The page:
How to Perform One-Way ANOVA in SAS

Nikki Kamouneh

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For a fuller treatment on what one-way ANOVA is, see our One-Way ANOVA tutorial. This tutorial will go over how to conduct one-way ANOVA using SAS.

The data we are using can be downloaded as a file from our GitHub repository.

We want to study the effectiveness of different treatments on anxiety. We collect a sample of 75 subjects in the following categories:

  • No treatment (\(n_1\) = 27).
  • Biofeedback (\(n_2\) = 24).
  • Cognitive-behavioral Treatment (\(n_3\) = 24).

The dependent variable is anxiety levels. The null hypothesis is that all three means are equal.

  • \(H_0\) : \(\mu_1 = \mu_2 = \mu_3\)
  • \(H_A\) : At least two \(\mu_i\)’s are different

If even two of the means are significantly different, we reject the null hypothesis.

One-Way ANOVA in SAS

We can visualize the data with bar graphs to check for normality and equality of variances across groups. SAS will print this automatically when we run our ANOVA.

We can conduct our ANOVA and view the results below:

proc anova data=anova;  
class treatment;  
model anxiety = treatment; 
means treatment / tukey;

The class statement tells SAS that treatment is a categorical variable. The means statement will provide all pairwise comparisons, with p-values adjusted using Tukey’s method.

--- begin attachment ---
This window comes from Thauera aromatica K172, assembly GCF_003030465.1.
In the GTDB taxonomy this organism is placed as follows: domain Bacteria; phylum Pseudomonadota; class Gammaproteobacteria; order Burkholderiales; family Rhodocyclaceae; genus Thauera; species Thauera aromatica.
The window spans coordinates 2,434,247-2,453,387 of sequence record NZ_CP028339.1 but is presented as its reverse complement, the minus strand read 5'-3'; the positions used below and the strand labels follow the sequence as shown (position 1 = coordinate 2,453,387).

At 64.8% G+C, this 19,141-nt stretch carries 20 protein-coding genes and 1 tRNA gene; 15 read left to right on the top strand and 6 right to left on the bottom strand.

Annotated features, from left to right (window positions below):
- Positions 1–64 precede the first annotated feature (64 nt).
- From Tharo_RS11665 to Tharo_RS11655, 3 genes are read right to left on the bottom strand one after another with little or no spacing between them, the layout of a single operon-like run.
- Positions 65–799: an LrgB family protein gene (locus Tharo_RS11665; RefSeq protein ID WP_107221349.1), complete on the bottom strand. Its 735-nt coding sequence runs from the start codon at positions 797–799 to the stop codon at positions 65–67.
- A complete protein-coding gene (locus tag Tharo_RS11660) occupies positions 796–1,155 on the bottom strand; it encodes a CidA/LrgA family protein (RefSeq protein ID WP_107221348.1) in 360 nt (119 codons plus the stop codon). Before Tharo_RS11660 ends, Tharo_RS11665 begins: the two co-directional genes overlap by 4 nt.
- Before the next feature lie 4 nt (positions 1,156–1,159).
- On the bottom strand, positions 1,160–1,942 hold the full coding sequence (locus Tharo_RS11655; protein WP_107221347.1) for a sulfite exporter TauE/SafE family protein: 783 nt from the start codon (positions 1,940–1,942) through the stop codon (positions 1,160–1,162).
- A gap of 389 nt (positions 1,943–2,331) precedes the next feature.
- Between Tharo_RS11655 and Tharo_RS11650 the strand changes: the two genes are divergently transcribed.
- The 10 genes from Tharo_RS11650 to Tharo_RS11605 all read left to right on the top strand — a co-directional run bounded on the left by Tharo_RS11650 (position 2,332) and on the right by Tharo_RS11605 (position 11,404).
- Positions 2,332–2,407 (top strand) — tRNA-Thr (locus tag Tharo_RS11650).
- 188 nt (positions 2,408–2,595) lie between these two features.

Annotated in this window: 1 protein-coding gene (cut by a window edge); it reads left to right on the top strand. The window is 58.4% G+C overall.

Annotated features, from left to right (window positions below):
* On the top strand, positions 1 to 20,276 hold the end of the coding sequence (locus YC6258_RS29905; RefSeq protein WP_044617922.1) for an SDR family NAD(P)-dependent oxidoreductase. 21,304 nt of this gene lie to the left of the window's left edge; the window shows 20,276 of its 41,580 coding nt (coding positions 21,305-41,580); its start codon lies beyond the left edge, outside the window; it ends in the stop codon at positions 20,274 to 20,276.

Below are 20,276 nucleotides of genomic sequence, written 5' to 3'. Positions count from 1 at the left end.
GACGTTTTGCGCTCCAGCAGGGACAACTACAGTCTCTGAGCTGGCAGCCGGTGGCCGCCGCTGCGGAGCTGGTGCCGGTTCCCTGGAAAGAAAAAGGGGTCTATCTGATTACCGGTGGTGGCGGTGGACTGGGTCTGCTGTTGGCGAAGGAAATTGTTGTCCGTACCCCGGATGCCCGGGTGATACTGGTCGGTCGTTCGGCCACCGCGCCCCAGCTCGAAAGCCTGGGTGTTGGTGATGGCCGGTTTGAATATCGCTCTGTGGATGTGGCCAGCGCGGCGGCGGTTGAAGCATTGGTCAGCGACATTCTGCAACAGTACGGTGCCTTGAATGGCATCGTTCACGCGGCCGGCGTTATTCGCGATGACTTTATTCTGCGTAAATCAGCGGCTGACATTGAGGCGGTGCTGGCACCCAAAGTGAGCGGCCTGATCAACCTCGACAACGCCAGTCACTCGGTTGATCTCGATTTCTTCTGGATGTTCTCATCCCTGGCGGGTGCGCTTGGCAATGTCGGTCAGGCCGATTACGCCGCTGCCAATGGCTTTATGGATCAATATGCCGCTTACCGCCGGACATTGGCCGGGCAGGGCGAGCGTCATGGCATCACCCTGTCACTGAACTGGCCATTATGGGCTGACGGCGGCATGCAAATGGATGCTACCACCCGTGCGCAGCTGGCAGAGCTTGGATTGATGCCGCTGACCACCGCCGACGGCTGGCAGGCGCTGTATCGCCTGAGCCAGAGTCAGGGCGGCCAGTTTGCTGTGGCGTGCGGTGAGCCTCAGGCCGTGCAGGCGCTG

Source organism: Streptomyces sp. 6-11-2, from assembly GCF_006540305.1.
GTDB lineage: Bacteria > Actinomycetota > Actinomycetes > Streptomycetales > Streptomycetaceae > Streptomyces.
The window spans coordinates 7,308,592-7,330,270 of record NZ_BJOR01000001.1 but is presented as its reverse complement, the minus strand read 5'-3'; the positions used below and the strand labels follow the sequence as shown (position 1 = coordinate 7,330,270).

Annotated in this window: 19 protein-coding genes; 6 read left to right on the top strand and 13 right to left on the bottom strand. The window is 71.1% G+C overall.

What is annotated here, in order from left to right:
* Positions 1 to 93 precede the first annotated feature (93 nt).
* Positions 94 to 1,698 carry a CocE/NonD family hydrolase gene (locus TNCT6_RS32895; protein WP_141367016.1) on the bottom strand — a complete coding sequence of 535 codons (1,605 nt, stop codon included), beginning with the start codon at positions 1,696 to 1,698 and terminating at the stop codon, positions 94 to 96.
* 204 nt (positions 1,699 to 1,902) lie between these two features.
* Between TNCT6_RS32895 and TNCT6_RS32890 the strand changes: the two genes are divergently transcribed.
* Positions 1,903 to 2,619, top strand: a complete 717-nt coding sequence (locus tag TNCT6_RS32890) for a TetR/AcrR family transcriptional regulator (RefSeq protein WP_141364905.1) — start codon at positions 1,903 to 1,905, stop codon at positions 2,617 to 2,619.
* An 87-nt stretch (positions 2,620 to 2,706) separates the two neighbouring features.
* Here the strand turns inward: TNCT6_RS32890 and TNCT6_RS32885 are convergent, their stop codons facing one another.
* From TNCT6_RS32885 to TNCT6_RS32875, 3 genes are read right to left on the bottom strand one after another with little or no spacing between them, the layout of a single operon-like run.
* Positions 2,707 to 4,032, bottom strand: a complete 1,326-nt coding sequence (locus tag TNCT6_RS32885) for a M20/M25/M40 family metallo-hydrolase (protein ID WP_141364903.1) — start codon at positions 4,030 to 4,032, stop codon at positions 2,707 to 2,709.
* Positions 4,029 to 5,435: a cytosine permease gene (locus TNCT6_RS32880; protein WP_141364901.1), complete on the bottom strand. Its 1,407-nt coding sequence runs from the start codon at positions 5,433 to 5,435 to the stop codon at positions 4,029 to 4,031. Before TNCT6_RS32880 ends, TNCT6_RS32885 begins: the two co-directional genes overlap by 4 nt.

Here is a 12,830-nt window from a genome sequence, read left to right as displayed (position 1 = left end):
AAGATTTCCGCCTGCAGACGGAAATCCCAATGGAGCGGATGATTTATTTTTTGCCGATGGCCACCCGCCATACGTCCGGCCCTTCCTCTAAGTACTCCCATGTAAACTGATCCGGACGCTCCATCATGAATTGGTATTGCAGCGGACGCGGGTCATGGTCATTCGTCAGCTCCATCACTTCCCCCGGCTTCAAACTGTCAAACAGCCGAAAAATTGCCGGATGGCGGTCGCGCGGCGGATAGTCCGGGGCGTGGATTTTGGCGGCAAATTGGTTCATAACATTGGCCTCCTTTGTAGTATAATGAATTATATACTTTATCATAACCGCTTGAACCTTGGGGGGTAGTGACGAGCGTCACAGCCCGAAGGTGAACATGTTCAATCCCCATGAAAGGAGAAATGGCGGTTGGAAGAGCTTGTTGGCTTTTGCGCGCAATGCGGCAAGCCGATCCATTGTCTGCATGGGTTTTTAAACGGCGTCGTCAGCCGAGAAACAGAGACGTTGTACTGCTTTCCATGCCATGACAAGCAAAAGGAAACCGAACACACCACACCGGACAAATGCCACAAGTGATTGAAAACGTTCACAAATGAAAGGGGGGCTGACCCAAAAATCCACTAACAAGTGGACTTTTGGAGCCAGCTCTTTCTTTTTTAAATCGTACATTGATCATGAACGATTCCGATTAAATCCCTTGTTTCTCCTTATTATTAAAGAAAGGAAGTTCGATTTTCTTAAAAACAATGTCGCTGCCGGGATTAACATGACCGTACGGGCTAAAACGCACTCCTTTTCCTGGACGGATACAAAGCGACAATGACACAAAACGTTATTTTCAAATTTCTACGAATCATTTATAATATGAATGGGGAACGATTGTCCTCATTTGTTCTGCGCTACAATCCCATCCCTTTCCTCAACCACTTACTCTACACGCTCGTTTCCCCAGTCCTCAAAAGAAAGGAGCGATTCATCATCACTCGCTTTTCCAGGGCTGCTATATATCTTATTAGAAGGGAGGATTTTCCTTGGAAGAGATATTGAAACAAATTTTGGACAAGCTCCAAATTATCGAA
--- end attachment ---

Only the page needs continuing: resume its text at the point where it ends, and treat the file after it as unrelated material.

This will give us the following figure:

Boxplot of anxiety by each treatment type

Normality looks good. The equality of variances assumption appears suspect (this can be tested). We will also get the following output:

Class level information

ANOVA Results

Tukey Results

The first two tables give the class level variable (treatment) and its possible levels (1, 2 or 3), and the number of observations used (\(n=75\)).

The next three tables give the results of the ANOVA. We find the \(F\) statistic to be 8.75, which we compare to an \(F\) distribution with \(df_1\) = 2 and \(df_2\) = 72. The cut-off for significance given these \(df\) is 3.124, so we have a significant result (\(p<.001\)). We can reject the null hypothesis that all \(\mu_i\)’s are equal.

Although we see that some of the means are different, the \(F\)-test doesn’t tell us which means are different. We therefore carry out post hoc contrasts consisting of all pairwise comparisons. The last table give us the results based on the Tukey-adjusted p-values. We find that group 1 and group 3 are significantly differently.

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